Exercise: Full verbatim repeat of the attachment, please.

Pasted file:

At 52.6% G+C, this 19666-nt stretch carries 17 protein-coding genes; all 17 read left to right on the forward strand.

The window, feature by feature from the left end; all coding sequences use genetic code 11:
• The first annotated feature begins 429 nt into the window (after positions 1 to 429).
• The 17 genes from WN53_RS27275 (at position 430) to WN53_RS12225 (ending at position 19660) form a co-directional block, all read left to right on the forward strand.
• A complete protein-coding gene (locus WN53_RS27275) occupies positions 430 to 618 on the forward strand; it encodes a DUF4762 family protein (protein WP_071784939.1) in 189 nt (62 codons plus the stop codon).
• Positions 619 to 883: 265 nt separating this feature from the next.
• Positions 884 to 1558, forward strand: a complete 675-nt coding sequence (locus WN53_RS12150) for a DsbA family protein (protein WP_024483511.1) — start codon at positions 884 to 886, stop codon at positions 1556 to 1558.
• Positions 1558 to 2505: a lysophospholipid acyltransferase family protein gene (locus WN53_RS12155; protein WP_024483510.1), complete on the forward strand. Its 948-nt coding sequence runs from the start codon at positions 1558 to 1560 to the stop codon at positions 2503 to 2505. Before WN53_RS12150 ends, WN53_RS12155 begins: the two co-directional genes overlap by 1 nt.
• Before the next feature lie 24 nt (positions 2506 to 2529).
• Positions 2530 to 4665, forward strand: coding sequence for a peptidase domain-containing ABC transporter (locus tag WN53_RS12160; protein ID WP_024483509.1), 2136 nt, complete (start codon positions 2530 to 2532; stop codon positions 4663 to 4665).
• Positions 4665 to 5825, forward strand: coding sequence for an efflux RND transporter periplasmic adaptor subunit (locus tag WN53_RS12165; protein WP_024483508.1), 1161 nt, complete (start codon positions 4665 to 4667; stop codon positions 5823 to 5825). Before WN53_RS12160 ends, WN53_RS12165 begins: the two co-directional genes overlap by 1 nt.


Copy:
At 52.6% G+C, this 19666-nt stretch carries 17 protein-coding genes; all 17 read left to right on the forward strand.

The window, feature by feature from the left end; all coding sequences use genetic code 11:
• The first annotated feature begins 429 nt into the window (after positions 1 to 429).
• The 17 genes from WN53_RS27275 (at position 430) to WN53_RS12225 (ending at position 19660) form a co-directional block, all read left to right on the forward strand.
• A complete protein-coding gene (locus WN53_RS27275) occupies positions 430 to 618 on the forward strand; it encodes a DUF4762 family protein (protein WP_071784939.1) in 189 nt (62 codons plus the stop codon).
• Positions 619 to 883: 265 nt separating this feature from the next.
• Positions 884 to 1558, forward strand: a complete 675-nt coding sequence (locus WN53_RS12150) for a DsbA family protein (protein WP_024483511.1) — start codon at positions 884 to 886, stop codon at positions 1556 to 1558.
• Positions 1558 to 2505: a lysophospholipid acyltransferase family protein gene (locus WN53_RS12155; protein WP_024483510.1), complete on the forward strand. Its 948-nt coding sequence runs from the start codon at positions 1558 to 1560 to the stop codon at positions 2503 to 2505. Before WN53_RS12150 ends, WN53_RS12155 begins: the two co-directional genes overlap by 1 nt.
• Before the next feature lie 24 nt (positions 2506 to 2529).
• Positions 2530 to 4665, forward strand: coding sequence for a peptidase domain-containing ABC transporter (locus tag WN53_RS12160; protein ID WP_024483509.1), 2136 nt, complete (start codon positions 2530 to 2532; stop codon positions 4663 to 4665).
• Positions 4665 to 5825, forward strand: coding sequence for an efflux RND transporter periplasmic adaptor subunit (locus tag WN53_RS12165; protein WP_024483508.1), 1161 nt, complete (start codon positions 4665 to 4667; stop codon positions 5823 to 5825). Before WN53_RS12160 ends, WN53_RS12165 begins: the two co-directional genes overlap by 1 nt.